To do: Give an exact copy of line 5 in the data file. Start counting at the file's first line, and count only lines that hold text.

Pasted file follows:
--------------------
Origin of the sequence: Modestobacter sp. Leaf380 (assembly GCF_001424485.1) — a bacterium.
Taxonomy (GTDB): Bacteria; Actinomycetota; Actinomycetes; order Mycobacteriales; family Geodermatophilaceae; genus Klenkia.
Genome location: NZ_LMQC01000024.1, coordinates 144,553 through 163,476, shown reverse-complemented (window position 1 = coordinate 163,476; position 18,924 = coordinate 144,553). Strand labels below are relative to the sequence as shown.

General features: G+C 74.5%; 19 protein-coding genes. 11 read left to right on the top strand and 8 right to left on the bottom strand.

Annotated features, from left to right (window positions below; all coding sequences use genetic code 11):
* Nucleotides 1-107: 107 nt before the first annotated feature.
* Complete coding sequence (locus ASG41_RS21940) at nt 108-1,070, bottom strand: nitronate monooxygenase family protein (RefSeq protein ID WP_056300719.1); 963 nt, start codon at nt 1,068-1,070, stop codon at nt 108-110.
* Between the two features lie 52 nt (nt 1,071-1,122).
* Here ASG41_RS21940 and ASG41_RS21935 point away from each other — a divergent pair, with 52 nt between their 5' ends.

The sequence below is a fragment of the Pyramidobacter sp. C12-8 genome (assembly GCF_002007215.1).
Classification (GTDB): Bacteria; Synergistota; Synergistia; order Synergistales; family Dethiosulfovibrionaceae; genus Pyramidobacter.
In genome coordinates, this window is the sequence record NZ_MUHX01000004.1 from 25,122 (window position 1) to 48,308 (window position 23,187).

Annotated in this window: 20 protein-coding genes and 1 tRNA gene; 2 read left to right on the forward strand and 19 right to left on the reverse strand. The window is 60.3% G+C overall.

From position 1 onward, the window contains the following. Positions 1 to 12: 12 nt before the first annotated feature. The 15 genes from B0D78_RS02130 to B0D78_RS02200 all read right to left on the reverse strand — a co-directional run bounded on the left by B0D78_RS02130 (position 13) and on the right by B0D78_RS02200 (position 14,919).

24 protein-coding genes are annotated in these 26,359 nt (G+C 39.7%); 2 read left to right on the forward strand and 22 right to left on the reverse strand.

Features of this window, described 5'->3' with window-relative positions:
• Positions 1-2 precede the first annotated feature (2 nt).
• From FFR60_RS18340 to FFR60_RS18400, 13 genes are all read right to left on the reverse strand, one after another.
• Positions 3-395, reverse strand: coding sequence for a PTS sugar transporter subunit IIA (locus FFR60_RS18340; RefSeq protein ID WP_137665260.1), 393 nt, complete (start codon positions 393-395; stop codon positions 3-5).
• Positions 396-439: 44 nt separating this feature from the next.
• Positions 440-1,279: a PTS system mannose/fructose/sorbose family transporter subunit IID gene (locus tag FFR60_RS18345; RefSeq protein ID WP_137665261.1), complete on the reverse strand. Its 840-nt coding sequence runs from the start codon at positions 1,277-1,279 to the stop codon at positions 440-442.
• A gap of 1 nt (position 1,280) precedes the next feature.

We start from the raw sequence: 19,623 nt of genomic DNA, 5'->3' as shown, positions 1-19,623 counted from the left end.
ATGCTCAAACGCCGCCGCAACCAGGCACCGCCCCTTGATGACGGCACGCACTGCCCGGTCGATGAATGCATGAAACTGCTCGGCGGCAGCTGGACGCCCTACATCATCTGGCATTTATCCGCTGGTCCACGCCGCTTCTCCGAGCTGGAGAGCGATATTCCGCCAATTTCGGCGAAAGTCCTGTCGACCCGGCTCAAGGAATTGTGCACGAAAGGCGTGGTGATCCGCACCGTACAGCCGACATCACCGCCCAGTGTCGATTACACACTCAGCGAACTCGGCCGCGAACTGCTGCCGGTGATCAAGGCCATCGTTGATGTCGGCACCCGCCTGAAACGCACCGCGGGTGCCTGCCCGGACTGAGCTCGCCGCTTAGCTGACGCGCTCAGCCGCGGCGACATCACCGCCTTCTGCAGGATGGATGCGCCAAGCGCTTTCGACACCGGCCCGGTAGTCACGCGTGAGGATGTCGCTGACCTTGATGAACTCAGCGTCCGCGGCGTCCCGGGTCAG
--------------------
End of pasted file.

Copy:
Annotated features, from left to right (window positions below; all coding sequences use genetic code 11):